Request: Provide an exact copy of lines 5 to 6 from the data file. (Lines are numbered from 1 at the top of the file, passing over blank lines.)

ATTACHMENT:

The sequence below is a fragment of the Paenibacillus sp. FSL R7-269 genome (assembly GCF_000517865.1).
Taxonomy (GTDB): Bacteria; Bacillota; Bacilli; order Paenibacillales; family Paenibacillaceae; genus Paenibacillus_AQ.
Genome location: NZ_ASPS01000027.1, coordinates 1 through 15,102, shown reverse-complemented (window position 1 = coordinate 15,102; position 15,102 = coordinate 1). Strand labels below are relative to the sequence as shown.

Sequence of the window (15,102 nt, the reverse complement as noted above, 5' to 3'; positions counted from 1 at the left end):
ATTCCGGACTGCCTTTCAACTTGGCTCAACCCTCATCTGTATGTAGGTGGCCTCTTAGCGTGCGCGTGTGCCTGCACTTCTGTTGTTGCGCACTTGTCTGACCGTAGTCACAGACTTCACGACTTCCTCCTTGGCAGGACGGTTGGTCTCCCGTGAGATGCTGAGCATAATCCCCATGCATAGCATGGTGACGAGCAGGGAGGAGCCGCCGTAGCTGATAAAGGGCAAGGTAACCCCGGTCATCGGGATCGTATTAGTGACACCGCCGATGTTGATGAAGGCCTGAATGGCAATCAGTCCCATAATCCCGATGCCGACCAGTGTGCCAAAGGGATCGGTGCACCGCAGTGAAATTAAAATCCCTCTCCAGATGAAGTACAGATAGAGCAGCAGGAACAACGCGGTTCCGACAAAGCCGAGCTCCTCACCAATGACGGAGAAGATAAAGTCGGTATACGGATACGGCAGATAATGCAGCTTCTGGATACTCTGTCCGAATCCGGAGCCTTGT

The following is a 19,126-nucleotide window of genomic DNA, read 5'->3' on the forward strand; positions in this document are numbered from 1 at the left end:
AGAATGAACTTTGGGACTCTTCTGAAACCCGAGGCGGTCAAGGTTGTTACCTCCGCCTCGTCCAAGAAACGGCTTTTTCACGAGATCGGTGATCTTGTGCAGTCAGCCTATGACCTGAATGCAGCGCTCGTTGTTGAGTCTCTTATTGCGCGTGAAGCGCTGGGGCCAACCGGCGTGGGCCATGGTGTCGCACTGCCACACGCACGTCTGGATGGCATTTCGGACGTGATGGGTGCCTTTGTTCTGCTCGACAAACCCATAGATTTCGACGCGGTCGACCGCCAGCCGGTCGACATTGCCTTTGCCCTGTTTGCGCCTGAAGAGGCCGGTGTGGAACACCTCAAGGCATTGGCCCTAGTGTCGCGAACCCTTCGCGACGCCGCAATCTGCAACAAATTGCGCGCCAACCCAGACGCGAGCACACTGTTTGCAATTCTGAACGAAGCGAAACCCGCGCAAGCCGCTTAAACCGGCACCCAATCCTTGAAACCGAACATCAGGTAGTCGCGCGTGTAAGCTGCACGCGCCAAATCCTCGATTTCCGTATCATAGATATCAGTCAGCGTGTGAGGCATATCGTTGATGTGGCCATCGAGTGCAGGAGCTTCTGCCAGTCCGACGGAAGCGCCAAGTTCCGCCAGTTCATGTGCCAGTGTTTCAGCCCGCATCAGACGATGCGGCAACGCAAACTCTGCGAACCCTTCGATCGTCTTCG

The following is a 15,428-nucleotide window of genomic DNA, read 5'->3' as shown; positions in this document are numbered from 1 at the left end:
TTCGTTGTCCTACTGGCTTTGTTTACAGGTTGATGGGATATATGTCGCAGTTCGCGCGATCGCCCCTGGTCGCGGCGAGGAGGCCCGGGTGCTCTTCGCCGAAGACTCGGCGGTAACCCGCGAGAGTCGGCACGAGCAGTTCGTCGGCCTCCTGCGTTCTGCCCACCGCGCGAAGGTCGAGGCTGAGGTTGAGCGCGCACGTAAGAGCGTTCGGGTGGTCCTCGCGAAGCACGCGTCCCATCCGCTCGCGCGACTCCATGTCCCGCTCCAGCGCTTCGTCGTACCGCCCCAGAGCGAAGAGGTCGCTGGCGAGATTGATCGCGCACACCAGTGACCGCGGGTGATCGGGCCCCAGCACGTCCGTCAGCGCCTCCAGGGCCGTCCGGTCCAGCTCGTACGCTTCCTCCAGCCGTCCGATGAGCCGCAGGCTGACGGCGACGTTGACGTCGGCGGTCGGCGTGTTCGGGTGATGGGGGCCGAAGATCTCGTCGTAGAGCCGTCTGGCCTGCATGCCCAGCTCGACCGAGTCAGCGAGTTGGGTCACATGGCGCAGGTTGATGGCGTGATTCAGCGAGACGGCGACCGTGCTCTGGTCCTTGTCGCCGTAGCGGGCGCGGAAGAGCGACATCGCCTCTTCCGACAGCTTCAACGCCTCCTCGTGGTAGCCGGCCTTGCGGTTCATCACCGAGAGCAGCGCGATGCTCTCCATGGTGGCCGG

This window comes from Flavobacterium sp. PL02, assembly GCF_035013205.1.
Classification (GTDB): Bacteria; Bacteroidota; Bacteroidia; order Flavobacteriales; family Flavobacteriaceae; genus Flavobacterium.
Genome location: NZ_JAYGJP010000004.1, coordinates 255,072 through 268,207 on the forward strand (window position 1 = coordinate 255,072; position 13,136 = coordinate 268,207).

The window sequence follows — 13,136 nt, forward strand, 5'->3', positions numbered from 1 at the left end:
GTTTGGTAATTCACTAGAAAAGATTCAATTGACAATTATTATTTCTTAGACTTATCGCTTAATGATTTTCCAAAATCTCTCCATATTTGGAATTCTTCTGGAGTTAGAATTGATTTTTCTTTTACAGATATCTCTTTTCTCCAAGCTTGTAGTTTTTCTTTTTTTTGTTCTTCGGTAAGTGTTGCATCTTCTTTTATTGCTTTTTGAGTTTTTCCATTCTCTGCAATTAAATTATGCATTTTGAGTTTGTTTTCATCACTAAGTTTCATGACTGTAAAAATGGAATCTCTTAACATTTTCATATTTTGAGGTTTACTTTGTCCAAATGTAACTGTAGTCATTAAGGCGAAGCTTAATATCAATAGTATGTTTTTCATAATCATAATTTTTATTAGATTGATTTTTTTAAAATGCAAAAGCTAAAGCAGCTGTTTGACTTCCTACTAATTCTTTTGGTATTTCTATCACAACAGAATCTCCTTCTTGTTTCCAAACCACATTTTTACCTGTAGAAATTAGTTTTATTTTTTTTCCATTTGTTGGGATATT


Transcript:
ATTCCGGACTGCCTTTCAACTTGGCTCAACCCTCATCTGTATGTAGGTGGCCTCTTAGCGTGCGCGTGTGCCTGCACTTCTGTTGTTGCGCACTTGTCTGACCGTAGTCACAGACTTCACGACTTCCTCCTTGGCAGGACGGTTGGTCTCCCGTGAGATGCTGAGCATAATCCCCATGCATAGCATGGTGACGAGCAGGGAGGAGCCGCCGTAGCTGATAAAGGGCAAGGTAACCCCGGTCATCGGGATCGTATTAGTGACACCGCCGATGTTGATGAAGGCCTGAATGGCAATCAGTCCCATAATCCCGATGCCGACCAGTGTGCCAAAGGGATCGGTGCACCGCAGTGAAATTAAAATCCCTCTCCAGATGAAGTACAGATAGAGCAGCAGGAACAACGCGGTTCCGACAAAGCCGAGCTCCTCACCAATGACGGAGAAGATAAAGTCGGTATACGGATACGGCAGATAATGCAGCTTCTGGATACTCTGTCCGAATCCGGAGCCTTGT

The following is a 19,126-nucleotide window of genomic DNA, read 5'->3' on the forward strand; positions in this document are numbered from 1 at the left end: